The recent jollof rice war has lingered for about three years in West Africa, especially in Nigeria, Ghana, Senegal, Sierra Leone, Cameroon, and others. The reason for this fierce war is for the taste bud trophy of which African Country makes the best tasting version of Jollof rice. As the Editor-In-Chief of www.oaekpost.com, I have only tasted two versions–the Nigerian Jollof and Ghanaian Jollof rice. For that reason, I will be writing primarily about the Nigerian version and comparing it with its Ghanaian counterpart. I may sound a bit partial due to my original roots; however, I think my taste bud awards go to the Nigerian Jollof so far, except any other African chef out there wants to give me a taste of their creation and prove me otherwise.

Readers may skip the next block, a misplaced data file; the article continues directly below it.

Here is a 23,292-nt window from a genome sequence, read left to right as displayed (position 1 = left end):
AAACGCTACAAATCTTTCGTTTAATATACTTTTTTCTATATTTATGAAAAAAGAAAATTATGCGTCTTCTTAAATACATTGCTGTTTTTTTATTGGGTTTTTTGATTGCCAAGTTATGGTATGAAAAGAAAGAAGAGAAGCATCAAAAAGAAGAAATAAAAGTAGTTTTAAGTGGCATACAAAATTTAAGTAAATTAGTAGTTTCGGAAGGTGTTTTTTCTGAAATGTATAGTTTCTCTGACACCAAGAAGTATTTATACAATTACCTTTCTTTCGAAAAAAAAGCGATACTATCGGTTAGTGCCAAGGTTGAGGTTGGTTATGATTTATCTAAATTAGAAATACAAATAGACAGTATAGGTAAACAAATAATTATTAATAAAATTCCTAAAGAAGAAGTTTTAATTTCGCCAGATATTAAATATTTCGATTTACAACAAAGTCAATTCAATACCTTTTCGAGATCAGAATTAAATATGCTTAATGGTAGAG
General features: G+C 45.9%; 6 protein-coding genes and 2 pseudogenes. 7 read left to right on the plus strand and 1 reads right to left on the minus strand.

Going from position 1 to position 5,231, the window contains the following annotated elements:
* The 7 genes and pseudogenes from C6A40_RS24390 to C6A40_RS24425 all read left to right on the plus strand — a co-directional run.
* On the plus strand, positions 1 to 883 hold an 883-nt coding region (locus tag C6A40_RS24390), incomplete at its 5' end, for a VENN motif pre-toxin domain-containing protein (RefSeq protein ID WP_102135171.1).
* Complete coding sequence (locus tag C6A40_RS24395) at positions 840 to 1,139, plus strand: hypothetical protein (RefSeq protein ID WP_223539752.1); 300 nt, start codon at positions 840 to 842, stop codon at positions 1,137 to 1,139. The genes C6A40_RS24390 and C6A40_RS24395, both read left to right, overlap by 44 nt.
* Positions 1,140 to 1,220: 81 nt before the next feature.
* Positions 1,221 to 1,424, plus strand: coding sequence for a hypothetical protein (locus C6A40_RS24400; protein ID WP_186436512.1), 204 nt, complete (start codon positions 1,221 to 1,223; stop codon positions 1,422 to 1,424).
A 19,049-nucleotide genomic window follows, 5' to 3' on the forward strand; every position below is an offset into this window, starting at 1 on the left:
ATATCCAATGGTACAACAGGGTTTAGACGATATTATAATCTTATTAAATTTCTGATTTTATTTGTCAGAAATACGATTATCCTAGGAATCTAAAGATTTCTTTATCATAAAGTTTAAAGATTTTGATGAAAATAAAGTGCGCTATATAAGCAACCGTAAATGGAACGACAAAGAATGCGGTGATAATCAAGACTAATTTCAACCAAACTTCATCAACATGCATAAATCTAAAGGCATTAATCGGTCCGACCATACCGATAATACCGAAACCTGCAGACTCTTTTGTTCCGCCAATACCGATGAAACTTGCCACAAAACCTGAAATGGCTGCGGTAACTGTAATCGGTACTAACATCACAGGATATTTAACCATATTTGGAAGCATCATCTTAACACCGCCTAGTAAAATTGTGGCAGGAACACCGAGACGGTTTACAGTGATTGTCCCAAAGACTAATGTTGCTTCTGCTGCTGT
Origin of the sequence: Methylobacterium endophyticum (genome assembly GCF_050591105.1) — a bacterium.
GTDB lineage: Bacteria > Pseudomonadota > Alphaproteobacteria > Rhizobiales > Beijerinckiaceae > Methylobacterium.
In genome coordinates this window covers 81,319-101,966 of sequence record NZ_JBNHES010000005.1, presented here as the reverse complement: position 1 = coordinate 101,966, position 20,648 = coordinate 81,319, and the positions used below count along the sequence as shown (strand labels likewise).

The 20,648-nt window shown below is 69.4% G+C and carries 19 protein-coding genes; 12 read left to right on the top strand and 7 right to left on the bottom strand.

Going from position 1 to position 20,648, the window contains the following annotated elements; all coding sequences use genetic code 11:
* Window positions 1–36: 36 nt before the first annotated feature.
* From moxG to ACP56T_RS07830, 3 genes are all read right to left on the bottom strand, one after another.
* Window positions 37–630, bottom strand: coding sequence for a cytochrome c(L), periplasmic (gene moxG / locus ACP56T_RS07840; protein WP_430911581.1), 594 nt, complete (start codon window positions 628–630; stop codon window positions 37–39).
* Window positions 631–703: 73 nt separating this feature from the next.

The exact origin of Jollof rice is not fully confirmed, but research tells us that it came from the country of Senegal and Gambia in the Wolof region of the current day West Africa. Nigeria and Ghana have competed fiercely and continuously in the debate about who is better with the taste and texture of the most popular dish from this part of Africa. This debate has also attracted critics from many places worldwide to judge the famous course as to which country prepares it best, with the primary criteria being service and taste. Recently, social media has also caught the Jollof rice bug, especially after Mark Zuckerberg joined the debate during his recent visit to Nigeria. They told Zuckerberg not to compare Nigerian Jollof to that of other West African countries. However, he could not resist exclaiming that the Nigerian Jollof is remarkably delicious. That says a lot.